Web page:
Boomkat Product Review:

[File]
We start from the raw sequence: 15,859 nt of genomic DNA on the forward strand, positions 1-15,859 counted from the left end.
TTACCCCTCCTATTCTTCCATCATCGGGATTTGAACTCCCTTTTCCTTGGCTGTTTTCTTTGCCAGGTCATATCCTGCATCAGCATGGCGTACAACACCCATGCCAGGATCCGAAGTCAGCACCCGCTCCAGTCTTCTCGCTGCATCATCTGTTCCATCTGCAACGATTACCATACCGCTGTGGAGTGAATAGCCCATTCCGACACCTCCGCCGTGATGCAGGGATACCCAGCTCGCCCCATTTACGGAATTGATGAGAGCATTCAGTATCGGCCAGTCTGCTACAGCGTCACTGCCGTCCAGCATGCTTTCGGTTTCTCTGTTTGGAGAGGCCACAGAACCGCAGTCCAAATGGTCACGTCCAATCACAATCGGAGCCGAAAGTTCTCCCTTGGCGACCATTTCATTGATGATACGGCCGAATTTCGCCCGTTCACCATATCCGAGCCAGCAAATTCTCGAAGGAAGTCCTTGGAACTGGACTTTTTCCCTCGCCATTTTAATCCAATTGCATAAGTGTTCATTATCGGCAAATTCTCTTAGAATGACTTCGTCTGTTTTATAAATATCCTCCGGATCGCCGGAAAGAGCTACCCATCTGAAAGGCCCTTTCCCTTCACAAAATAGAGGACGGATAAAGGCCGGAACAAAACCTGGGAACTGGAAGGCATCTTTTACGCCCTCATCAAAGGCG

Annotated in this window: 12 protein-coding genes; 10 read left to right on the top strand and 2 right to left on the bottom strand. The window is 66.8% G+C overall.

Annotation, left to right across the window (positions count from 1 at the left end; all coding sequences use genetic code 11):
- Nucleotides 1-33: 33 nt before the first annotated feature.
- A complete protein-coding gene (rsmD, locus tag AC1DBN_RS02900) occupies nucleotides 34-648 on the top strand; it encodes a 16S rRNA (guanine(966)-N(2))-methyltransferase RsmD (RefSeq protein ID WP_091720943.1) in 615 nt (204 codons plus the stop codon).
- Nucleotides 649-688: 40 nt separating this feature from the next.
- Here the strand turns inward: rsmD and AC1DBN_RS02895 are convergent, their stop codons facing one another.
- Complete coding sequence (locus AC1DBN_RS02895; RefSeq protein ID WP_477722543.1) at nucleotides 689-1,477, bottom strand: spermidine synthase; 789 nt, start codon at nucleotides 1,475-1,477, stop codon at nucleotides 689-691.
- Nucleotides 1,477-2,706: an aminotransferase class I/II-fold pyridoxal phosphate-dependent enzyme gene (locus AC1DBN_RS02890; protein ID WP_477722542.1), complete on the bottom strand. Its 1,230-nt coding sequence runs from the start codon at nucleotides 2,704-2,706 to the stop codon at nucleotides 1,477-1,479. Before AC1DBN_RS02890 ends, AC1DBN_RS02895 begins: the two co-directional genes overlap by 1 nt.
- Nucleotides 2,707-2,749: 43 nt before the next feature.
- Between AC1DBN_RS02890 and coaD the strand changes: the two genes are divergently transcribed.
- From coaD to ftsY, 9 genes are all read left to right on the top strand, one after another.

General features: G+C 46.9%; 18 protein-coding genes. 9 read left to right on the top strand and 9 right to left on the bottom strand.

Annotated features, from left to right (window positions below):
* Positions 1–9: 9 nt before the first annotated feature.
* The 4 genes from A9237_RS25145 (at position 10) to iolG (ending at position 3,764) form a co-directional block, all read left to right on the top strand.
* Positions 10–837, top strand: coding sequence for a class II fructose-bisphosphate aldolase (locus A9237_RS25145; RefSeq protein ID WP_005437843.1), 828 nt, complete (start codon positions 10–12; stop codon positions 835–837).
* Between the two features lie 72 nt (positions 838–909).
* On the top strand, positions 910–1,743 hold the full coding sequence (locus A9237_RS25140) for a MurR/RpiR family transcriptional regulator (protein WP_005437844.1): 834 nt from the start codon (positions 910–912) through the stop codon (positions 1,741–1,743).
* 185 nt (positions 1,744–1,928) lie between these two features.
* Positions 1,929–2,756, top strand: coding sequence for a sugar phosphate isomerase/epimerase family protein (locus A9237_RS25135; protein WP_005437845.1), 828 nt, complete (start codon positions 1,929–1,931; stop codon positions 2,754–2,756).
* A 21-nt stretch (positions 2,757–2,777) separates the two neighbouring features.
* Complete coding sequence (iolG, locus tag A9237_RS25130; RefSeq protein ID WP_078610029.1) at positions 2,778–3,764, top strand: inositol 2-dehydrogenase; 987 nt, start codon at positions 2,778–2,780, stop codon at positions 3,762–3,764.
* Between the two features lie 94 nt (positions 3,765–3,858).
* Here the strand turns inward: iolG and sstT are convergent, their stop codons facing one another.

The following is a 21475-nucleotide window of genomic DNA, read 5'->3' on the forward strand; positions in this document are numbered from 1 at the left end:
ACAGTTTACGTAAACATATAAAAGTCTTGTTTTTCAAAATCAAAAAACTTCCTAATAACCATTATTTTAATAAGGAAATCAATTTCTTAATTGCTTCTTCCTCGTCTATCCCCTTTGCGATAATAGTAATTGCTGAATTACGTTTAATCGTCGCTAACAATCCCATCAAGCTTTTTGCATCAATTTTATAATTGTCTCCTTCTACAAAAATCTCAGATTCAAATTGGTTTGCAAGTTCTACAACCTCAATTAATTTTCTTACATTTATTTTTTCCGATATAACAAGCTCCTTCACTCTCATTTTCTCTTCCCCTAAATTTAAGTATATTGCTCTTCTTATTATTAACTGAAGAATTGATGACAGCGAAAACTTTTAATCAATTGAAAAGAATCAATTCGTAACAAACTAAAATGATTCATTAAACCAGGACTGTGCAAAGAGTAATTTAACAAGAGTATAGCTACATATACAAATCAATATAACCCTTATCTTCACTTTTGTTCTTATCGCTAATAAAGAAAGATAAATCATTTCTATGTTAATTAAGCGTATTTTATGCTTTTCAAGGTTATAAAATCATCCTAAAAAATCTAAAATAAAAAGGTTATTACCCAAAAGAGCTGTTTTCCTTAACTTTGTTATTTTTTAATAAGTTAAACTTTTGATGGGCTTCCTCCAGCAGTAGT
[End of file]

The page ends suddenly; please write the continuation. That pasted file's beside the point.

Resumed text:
I find it hard to be objective about Robin Guthrie, a man who shaped the sound of a generation with his then lady friend Elizabeth Fraser as The Cocteau Twins, the man who was responsible for forging the soundtrack to so many lonely train-rides in my youth. Listening to his solo material now brings back all the right kind of memories, but this is maybe because he has found it difficult to move on from the sound he took so much pleasure in piecing together. Those endless seas of reverb, chords which defy all known melancholic logic and drums basking in caverns of echo - it's all still present and correct, in fact all that's missing from 'Continental' is Fraser's beautiful vocals. This will all be quite familiar to fans of Guthrie's solo debut 'Imperial' (released on Bella Union in 2003) and 'Continental' takes a very similar route, the only difference being that Guthrie seems much more content to 'rock out' than he did on 'Imperial'. Although the long stretches of romantic ambience are still here in full force, every so often a distorted guitar will rear it's ugly head and brash loud drums will jump up out of nowhere and before you know it you're into stadium rock territory. This won't be a big surprise to anyone familiar with the later work of the Cocteau Twins, and indeed it doesn't sound totally out of place here, but Guthrie's greatest triumphs come when he takes it easy, when he lets the sounds wash over him and in turn wash over us. Here is a man who has an incredibly unmatched talent for songwriting - and it is a pleasure to hear him work, wherever he chooses to take us.